Ans : (i) In \( \triangle \mathrm{ADB} \text { and } \triangle \mathrm{CAB} \), \( \angle D A B=\angle A C B \quad\left(\text { Each } 90^{\circ}\right) \) \( \angle \mathrm{ABD}=\angle \mathrm{CBA} \quad(\text { Common angle }) \) \( \therefore \triangle \mathrm{ADB}-\triangle \mathrm{CAB} \) (AA similarity criterion) \( \Rightarrow \frac{A B}{C B}=\frac{B D}{A B} \) \( \Rightarrow A B^{2}=C B \times B D \) (ii) Let \( \angle \mathrm{CAB}=x \) In \( \Delta \mathrm{CBA} , \) \( \begin{array}{l}{\angle C B A=180^{\circ}-90^{\circ}-x} \\ {\angle C B A=90^{\circ}-x}\end{array} \) Similarly, In \( \triangle \mathrm{CAD} , \) \( \begin{aligned} \angle \mathrm{CAD} &=90^{\circ}-\angle \mathrm{CAB} \\ &=90^{\circ}-x \end{aligned} \) \( \begin{array}{l}{\angle C D A=180^{\circ}-90^{\circ}-\left(90^{\circ}-x\right)} \\ {\angle C D A=x}\end{array} \) In \( \triangle \mathrm{CBA} \text { and } \Delta \mathrm{CAD} \) \( \begin{aligned} \angle \mathrm{CBA} &=\angle \mathrm{CAD} \\ \angle \mathrm{CAB} &=\angle \mathrm{CDA} \end{aligned} \) \( \angle A C B=\angle D C A \quad\left(\operatorname{Each} 90^{\circ}\right) \) \( \therefore \Delta \mathrm{CBA} \sim \Delta \mathrm{CAD} \quad(\text { By AAA rule }) \) \( \Rightarrow \frac{\mathrm{AC}}{\mathrm{DC}}=\frac{\mathrm{BC}}{\mathrm{AC}} \) \( \Rightarrow \mathrm{AC}^{2}=\mathrm{DC} \times \mathrm{BC} \) (iii) In \( \triangle D C A \text { and } \Delta D A B, \) \( \begin{aligned} \angle \mathrm{DCA} &=\angle \mathrm{DAB}\left(\mathrm{Each} 90^{\circ}\right) \\ \angle \mathrm{CDA} &=\angle \mathrm{ADB}(\text { Common angle }) \end{aligned} \) \( \therefore \Delta \mathrm{DCA} \sim \Delta \mathrm{DAB} \quad \) (AA similarity criterion) \( \Rightarrow \frac{\mathrm{DC}}{\mathrm{DA}}=\frac{\mathrm{DA}}{\mathrm{DB}} \) \( \Rightarrow A D^{2}=B D \times C D \)

Q.4: ABC is an isosceles triangle right angled at C. Prove that \( \mathrm{AB}^{2}=2 \mathrm{AC}^{2} \).

Ans : Given that \( \triangle \mathrm{ABC} \) is an isosceles triangle. \( \therefore A C=C B \) Applying Pythagoras theorem in \( \triangle \mathrm{ABC} \) (i.e., right-angled at point C), we obtain \( \mathrm{AC}^{2}+\mathrm{CB}^{2}=\mathrm{AB}^{2} \) \( \Rightarrow \mathrm{AC}^{2}+\mathrm{AC}^{2}=\mathrm{AB}^{2} \) \( (A C=C B) \) \( \Rightarrow 2 \mathrm{AC}^{2}=\mathrm{AB}^{2} \)

Q.5: ABC is an isosceles triangle with \( \mathrm{AC}=\mathrm{BC} . \text { If } \mathrm{AB}^{2}=2 \mathrm{AC}^{2} \).  prove that ABC is a right triangle.

Ans : Given that, \( \mathrm{AB}^{2}=2 \mathrm{AC}^{2} \) \( \Rightarrow \mathrm{AB}^{2}=\mathrm{AC}^{2}+\mathrm{AC}^{2} \) \( \Rightarrow \mathrm{AB}^{2}=\mathrm{AC}^{2}+\mathrm{BC}^{2} \quad(\mathrm{As \ } \mathrm{AC}=\mathrm{BC}) \) The triangle is satisfying the pythagoras theorem. Therefore, the given triangle is a right-angled triangle.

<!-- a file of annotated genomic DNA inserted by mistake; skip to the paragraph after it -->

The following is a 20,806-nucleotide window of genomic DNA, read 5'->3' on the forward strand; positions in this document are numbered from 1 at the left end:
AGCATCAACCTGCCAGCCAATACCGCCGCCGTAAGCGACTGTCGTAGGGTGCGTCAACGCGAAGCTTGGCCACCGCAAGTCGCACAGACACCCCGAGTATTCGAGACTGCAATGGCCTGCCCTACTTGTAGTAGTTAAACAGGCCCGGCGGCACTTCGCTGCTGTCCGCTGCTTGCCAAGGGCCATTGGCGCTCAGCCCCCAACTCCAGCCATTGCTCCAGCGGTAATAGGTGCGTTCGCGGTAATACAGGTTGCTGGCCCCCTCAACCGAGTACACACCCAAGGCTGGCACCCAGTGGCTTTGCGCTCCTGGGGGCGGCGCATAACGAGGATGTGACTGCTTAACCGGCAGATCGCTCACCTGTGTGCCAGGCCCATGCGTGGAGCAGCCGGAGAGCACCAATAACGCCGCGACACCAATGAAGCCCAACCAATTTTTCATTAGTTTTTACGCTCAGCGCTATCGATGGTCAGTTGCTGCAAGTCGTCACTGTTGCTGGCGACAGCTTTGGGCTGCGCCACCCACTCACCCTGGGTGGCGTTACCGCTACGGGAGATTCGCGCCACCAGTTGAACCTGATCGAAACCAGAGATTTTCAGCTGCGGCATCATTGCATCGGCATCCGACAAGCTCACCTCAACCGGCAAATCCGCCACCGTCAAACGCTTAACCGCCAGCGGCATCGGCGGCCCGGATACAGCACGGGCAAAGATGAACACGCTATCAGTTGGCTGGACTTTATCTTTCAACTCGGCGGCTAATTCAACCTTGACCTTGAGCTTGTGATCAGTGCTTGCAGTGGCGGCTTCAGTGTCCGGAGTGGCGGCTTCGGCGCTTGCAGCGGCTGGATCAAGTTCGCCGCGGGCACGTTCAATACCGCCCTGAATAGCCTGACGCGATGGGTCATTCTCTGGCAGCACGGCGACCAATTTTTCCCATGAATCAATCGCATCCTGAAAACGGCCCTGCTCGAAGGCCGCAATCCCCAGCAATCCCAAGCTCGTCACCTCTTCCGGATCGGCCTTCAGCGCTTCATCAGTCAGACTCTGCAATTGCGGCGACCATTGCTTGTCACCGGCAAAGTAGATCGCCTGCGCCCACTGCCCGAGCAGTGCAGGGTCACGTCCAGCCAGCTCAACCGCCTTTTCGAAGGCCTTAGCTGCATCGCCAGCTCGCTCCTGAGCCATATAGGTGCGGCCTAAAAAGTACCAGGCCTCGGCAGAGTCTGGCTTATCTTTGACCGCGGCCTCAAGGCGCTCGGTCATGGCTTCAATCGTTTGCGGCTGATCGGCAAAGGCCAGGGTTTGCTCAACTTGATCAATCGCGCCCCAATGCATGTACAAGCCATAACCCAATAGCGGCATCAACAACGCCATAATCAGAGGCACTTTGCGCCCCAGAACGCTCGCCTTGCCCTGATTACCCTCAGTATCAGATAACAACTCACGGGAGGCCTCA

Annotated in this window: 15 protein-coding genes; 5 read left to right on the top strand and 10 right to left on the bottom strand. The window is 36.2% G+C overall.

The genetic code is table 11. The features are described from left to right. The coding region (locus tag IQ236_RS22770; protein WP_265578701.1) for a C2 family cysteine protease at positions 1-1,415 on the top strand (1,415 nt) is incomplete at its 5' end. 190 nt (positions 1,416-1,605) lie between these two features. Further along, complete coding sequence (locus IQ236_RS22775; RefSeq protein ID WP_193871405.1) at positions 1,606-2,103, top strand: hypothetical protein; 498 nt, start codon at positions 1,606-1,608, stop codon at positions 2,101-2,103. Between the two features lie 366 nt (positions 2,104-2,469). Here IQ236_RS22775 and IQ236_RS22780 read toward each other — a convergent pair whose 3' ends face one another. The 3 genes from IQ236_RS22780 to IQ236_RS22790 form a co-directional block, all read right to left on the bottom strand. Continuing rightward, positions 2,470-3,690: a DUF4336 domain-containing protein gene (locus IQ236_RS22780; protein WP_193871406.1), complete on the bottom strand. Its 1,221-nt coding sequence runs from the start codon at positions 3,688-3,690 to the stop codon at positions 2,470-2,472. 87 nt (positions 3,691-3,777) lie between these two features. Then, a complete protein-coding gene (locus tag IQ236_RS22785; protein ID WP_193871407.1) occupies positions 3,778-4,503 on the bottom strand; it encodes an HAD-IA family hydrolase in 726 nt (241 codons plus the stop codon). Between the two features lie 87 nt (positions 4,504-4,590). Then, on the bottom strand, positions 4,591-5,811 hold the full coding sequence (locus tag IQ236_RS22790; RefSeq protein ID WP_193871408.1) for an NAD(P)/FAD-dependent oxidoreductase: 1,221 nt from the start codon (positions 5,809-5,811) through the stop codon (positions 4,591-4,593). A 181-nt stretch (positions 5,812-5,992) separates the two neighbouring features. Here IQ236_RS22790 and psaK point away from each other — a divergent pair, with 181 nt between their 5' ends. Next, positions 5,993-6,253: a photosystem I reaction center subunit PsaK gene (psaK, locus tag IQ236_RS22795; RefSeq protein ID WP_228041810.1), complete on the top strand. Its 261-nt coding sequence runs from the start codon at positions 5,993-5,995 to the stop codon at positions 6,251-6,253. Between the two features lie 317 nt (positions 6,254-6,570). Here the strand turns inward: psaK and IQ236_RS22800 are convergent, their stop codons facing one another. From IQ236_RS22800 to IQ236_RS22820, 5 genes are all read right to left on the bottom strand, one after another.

Q.6: ABC is an equilateral triangle of side 2a. Find each of its altitudes.

Ans : Let AD be the altitude in the given equilateral triangle, \( \triangle \mathrm{ABC} \). We know that altitude bisects the opposite side. \( \therefore B D=D C=a \) In \( \triangle \mathrm{ADB} \) Applying pythagoras theorem, we obtain \( \mathrm{AD}^{2}+\mathrm{DB}^{2}=\mathrm{AB}^{2} \) \( \begin{array}{l}{\Rightarrow \mathrm{AD}^{2}+a^{2}=(2 a)^{2}} \\ {\Rightarrow \mathrm{AD}^{2}+a^{2}=4 a^{2}} \\ {\Rightarrow \mathrm{AD}^{2}=3 a^{2}} \\ {\Rightarrow \mathrm{AD}=a \sqrt{3}}\end{array} \) In an equilateral triangle, all the altitudes are equal in length. Therefore, the length of each altitude will be \( \sqrt{3} a \).

Q.7: Prove that the sum of the squares of the sides of a rhombus is equal to the sum of the squares of its diagonals.

Ans : In \( \triangle \mathrm{AOB}, \Delta \mathrm{BOC}, \Delta \mathrm{COD}, \triangle \mathrm{AOD} \) Applying Pythagoras theorem, we obtain \( \mathrm{AB}^{2}=\mathrm{AO}^{2}+\mathrm{OB}^{2} \) …(1) \( \mathrm{BC}^{2}=\mathrm{BO}^{2}+\mathrm{OC}^{2} \) ….(2) \( \mathrm{CD}^{2}=\mathrm{CO}^{2}+\mathrm{OD}^{2} \) …(3) \( \mathrm{AD}^{2}=\mathrm{AO}^{2}+\mathrm{OD}^{2} \) …(4) Adding all these equations, we obtain \( \mathrm{AB}^{2}+\mathrm{BC}^{2}+\mathrm{CD}^{2}+\mathrm{AD}^{2}=2\left(\mathrm{AO}^{2}+\mathrm{OB}^{2}+\mathrm{OC}^{2}+\mathrm{OD}^{2}\right) \) \( =2\left(\left(\frac{\mathrm{AC}}{2}\right)^{2}+\left(\frac{\mathrm{BD}}{2}\right)^{2}+\left(\frac{\mathrm{AC}}{2}\right)^{2}+\left(\frac{\mathrm{BD}}{2}\right)^{2}\right) \) ( (Diagonals bisect each other) \) \( =2\left(\frac{(A C)^{2}}{2}+\frac{(B D)^{2}}{2}\right) \) \( =(A C)^{2}+(B D)^{2} \)